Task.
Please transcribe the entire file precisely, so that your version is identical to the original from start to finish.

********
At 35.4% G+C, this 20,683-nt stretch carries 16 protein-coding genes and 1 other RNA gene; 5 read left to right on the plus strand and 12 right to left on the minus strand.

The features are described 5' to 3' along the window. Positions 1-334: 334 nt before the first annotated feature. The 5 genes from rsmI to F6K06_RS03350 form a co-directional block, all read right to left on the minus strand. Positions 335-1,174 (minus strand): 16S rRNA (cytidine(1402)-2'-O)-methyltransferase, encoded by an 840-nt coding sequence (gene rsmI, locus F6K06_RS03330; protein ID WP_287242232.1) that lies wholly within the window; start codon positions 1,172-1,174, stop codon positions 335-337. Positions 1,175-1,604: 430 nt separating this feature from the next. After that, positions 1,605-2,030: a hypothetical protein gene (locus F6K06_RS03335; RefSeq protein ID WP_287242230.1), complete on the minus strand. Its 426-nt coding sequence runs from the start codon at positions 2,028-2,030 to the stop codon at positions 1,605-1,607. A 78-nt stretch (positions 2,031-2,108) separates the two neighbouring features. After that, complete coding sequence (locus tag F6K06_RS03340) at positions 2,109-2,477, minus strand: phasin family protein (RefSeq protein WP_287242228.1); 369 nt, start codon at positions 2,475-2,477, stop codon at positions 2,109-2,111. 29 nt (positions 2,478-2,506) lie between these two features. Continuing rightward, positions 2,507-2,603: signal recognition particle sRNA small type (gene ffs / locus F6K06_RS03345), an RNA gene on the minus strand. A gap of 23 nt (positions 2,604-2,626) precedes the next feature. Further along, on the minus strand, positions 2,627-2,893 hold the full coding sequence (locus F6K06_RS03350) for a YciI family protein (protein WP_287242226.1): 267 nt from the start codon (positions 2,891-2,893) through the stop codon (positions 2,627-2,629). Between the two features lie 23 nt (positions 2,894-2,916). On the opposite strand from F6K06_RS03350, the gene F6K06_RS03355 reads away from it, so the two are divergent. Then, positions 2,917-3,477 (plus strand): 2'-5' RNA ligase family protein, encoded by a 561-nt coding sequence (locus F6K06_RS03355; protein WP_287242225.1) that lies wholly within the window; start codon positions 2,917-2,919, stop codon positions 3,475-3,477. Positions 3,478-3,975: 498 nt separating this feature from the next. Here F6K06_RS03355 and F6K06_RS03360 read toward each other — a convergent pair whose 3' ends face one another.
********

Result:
At 35.4% G+C, this 20,683-nt stretch carries 16 protein-coding genes and 1 other RNA gene; 5 read left to right on the plus strand and 12 right to left on the minus strand.

The features are described 5' to 3' along the window. Positions 1-334: 334 nt before the first annotated feature. The 5 genes from rsmI to F6K06_RS03350 form a co-directional block, all read right to left on the minus strand. Positions 335-1,174 (minus strand): 16S rRNA (cytidine(1402)-2'-O)-methyltransferase, encoded by an 840-nt coding sequence (gene rsmI, locus F6K06_RS03330; protein ID WP_287242232.1) that lies wholly within the window; start codon positions 1,172-1,174, stop codon positions 335-337. Positions 1,175-1,604: 430 nt separating this feature from the next. After that, positions 1,605-2,030: a hypothetical protein gene (locus F6K06_RS03335; RefSeq protein ID WP_287242230.1), complete on the minus strand. Its 426-nt coding sequence runs from the start codon at positions 2,028-2,030 to the stop codon at positions 1,605-1,607. A 78-nt stretch (positions 2,031-2,108) separates the two neighbouring features. After that, complete coding sequence (locus tag F6K06_RS03340) at positions 2,109-2,477, minus strand: phasin family protein (RefSeq protein WP_287242228.1); 369 nt, start codon at positions 2,475-2,477, stop codon at positions 2,109-2,111. 29 nt (positions 2,478-2,506) lie between these two features. Continuing rightward, positions 2,507-2,603: signal recognition particle sRNA small type (gene ffs / locus F6K06_RS03345), an RNA gene on the minus strand. A gap of 23 nt (positions 2,604-2,626) precedes the next feature. Further along, on the minus strand, positions 2,627-2,893 hold the full coding sequence (locus F6K06_RS03350) for a YciI family protein (protein WP_287242226.1): 267 nt from the start codon (positions 2,891-2,893) through the stop codon (positions 2,627-2,629). Between the two features lie 23 nt (positions 2,894-2,916). On the opposite strand from F6K06_RS03350, the gene F6K06_RS03355 reads away from it, so the two are divergent. Then, positions 2,917-3,477 (plus strand): 2'-5' RNA ligase family protein, encoded by a 561-nt coding sequence (locus F6K06_RS03355; protein WP_287242225.1) that lies wholly within the window; start codon positions 2,917-2,919, stop codon positions 3,475-3,477. Positions 3,478-3,975: 498 nt separating this feature from the next. Here F6K06_RS03355 and F6K06_RS03360 read toward each other — a convergent pair whose 3' ends face one another.